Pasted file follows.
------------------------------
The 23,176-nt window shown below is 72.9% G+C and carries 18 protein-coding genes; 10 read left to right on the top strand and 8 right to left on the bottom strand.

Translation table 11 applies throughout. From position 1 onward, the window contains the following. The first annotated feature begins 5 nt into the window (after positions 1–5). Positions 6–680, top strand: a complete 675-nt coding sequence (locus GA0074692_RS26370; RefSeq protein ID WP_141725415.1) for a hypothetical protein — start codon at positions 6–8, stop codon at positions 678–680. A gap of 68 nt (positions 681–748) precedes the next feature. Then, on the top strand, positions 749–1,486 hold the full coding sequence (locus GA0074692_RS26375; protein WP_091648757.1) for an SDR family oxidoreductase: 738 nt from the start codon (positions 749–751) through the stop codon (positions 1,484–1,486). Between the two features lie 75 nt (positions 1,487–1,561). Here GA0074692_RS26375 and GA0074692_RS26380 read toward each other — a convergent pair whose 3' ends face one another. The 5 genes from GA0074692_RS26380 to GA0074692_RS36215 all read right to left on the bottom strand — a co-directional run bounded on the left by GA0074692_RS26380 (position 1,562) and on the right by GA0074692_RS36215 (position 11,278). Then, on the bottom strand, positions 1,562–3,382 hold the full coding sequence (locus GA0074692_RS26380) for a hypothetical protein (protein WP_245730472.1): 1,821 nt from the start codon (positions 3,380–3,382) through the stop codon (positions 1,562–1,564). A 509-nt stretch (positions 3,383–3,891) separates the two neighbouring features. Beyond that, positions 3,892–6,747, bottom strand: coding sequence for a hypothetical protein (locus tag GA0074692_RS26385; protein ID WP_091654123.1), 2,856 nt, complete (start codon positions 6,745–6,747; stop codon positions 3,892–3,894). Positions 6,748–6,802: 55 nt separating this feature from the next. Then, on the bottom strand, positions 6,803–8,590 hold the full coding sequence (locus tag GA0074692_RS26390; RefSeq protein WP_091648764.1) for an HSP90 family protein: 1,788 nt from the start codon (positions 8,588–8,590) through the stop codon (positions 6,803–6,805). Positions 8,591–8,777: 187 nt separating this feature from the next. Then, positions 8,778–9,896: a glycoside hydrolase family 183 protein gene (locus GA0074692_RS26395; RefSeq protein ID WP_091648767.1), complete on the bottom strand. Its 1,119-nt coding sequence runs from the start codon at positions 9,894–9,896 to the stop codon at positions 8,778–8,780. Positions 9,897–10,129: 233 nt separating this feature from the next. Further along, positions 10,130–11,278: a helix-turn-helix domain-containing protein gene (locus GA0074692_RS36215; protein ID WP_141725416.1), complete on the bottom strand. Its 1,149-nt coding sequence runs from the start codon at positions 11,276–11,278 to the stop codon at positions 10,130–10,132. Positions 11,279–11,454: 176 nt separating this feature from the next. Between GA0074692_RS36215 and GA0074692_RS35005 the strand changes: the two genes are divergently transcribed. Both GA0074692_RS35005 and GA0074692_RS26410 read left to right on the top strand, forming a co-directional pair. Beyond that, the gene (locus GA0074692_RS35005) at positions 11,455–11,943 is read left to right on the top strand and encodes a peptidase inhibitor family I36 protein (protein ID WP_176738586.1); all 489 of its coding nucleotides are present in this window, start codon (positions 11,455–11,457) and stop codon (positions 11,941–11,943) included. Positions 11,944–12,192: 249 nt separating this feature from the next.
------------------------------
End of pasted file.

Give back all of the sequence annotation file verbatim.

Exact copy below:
The 23,176-nt window shown below is 72.9% G+C and carries 18 protein-coding genes; 10 read left to right on the top strand and 8 right to left on the bottom strand.

Translation table 11 applies throughout. From position 1 onward, the window contains the following. The first annotated feature begins 5 nt into the window (after positions 1–5). Positions 6–680, top strand: a complete 675-nt coding sequence (locus GA0074692_RS26370; RefSeq protein ID WP_141725415.1) for a hypothetical protein — start codon at positions 6–8, stop codon at positions 678–680. A gap of 68 nt (positions 681–748) precedes the next feature. Then, on the top strand, positions 749–1,486 hold the full coding sequence (locus GA0074692_RS26375; protein WP_091648757.1) for an SDR family oxidoreductase: 738 nt from the start codon (positions 749–751) through the stop codon (positions 1,484–1,486). Between the two features lie 75 nt (positions 1,487–1,561). Here GA0074692_RS26375 and GA0074692_RS26380 read toward each other — a convergent pair whose 3' ends face one another. The 5 genes from GA0074692_RS26380 to GA0074692_RS36215 all read right to left on the bottom strand — a co-directional run bounded on the left by GA0074692_RS26380 (position 1,562) and on the right by GA0074692_RS36215 (position 11,278). Then, on the bottom strand, positions 1,562–3,382 hold the full coding sequence (locus GA0074692_RS26380) for a hypothetical protein (protein WP_245730472.1): 1,821 nt from the start codon (positions 3,380–3,382) through the stop codon (positions 1,562–1,564). A 509-nt stretch (positions 3,383–3,891) separates the two neighbouring features. Beyond that, positions 3,892–6,747, bottom strand: coding sequence for a hypothetical protein (locus tag GA0074692_RS26385; protein ID WP_091654123.1), 2,856 nt, complete (start codon positions 6,745–6,747; stop codon positions 3,892–3,894). Positions 6,748–6,802: 55 nt separating this feature from the next. Then, on the bottom strand, positions 6,803–8,590 hold the full coding sequence (locus tag GA0074692_RS26390; RefSeq protein WP_091648764.1) for an HSP90 family protein: 1,788 nt from the start codon (positions 8,588–8,590) through the stop codon (positions 6,803–6,805). Positions 8,591–8,777: 187 nt separating this feature from the next. Then, positions 8,778–9,896: a glycoside hydrolase family 183 protein gene (locus GA0074692_RS26395; RefSeq protein ID WP_091648767.1), complete on the bottom strand. Its 1,119-nt coding sequence runs from the start codon at positions 9,894–9,896 to the stop codon at positions 8,778–8,780. Positions 9,897–10,129: 233 nt separating this feature from the next. Further along, positions 10,130–11,278: a helix-turn-helix domain-containing protein gene (locus GA0074692_RS36215; protein ID WP_141725416.1), complete on the bottom strand. Its 1,149-nt coding sequence runs from the start codon at positions 11,276–11,278 to the stop codon at positions 10,130–10,132. Positions 11,279–11,454: 176 nt separating this feature from the next. Between GA0074692_RS36215 and GA0074692_RS35005 the strand changes: the two genes are divergently transcribed. Both GA0074692_RS35005 and GA0074692_RS26410 read left to right on the top strand, forming a co-directional pair. Beyond that, the gene (locus GA0074692_RS35005) at positions 11,455–11,943 is read left to right on the top strand and encodes a peptidase inhibitor family I36 protein (protein ID WP_176738586.1); all 489 of its coding nucleotides are present in this window, start codon (positions 11,455–11,457) and stop codon (positions 11,941–11,943) included. Positions 11,944–12,192: 249 nt separating this feature from the next.